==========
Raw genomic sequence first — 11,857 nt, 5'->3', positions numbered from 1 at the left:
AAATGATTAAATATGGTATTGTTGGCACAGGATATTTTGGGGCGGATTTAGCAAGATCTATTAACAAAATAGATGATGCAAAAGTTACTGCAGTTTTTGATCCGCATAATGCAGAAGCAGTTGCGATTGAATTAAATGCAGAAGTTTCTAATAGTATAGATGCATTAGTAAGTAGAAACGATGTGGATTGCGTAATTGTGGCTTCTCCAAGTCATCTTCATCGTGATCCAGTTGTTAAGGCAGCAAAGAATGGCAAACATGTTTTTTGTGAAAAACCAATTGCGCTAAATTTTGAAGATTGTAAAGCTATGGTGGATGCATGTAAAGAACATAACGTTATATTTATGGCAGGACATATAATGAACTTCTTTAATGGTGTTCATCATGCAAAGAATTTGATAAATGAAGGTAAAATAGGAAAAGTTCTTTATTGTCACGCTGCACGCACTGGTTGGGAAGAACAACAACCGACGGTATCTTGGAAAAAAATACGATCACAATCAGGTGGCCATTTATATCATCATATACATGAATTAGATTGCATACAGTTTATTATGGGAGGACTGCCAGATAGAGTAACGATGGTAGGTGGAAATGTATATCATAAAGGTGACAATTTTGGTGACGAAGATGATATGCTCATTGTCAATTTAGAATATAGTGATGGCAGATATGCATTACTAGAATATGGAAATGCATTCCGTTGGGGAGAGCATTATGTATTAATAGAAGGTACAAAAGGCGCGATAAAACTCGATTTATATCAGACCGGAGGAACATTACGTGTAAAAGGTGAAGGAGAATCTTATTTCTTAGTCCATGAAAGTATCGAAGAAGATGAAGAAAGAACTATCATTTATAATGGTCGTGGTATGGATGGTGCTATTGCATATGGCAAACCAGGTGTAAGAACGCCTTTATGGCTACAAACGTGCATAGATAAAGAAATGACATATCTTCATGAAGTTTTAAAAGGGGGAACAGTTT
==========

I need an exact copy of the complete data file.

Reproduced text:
Raw genomic sequence first — 11,857 nt, 5'->3', positions numbered from 1 at the left:
AAATGATTAAATATGGTATTGTTGGCACAGGATATTTTGGGGCGGATTTAGCAAGATCTATTAACAAAATAGATGATGCAAAAGTTACTGCAGTTTTTGATCCGCATAATGCAGAAGCAGTTGCGATTGAATTAAATGCAGAAGTTTCTAATAGTATAGATGCATTAGTAAGTAGAAACGATGTGGATTGCGTAATTGTGGCTTCTCCAAGTCATCTTCATCGTGATCCAGTTGTTAAGGCAGCAAAGAATGGCAAACATGTTTTTTGTGAAAAACCAATTGCGCTAAATTTTGAAGATTGTAAAGCTATGGTGGATGCATGTAAAGAACATAACGTTATATTTATGGCAGGACATATAATGAACTTCTTTAATGGTGTTCATCATGCAAAGAATTTGATAAATGAAGGTAAAATAGGAAAAGTTCTTTATTGTCACGCTGCACGCACTGGTTGGGAAGAACAACAACCGACGGTATCTTGGAAAAAAATACGATCACAATCAGGTGGCCATTTATATCATCATATACATGAATTAGATTGCATACAGTTTATTATGGGAGGACTGCCAGATAGAGTAACGATGGTAGGTGGAAATGTATATCATAAAGGTGACAATTTTGGTGACGAAGATGATATGCTCATTGTCAATTTAGAATATAGTGATGGCAGATATGCATTACTAGAATATGGAAATGCATTCCGTTGGGGAGAGCATTATGTATTAATAGAAGGTACAAAAGGCGCGATAAAACTCGATTTATATCAGACCGGAGGAACATTACGTGTAAAAGGTGAAGGAGAATCTTATTTCTTAGTCCATGAAAGTATCGAAGAAGATGAAGAAAGAACTATCATTTATAATGGTCGTGGTATGGATGGTGCTATTGCATATGGCAAACCAGGTGTAAGAACGCCTTTATGGCTACAAACGTGCATAGATAAAGAAATGACATATCTTCATGAAGTTTTAAAAGGGGGAACAGTTT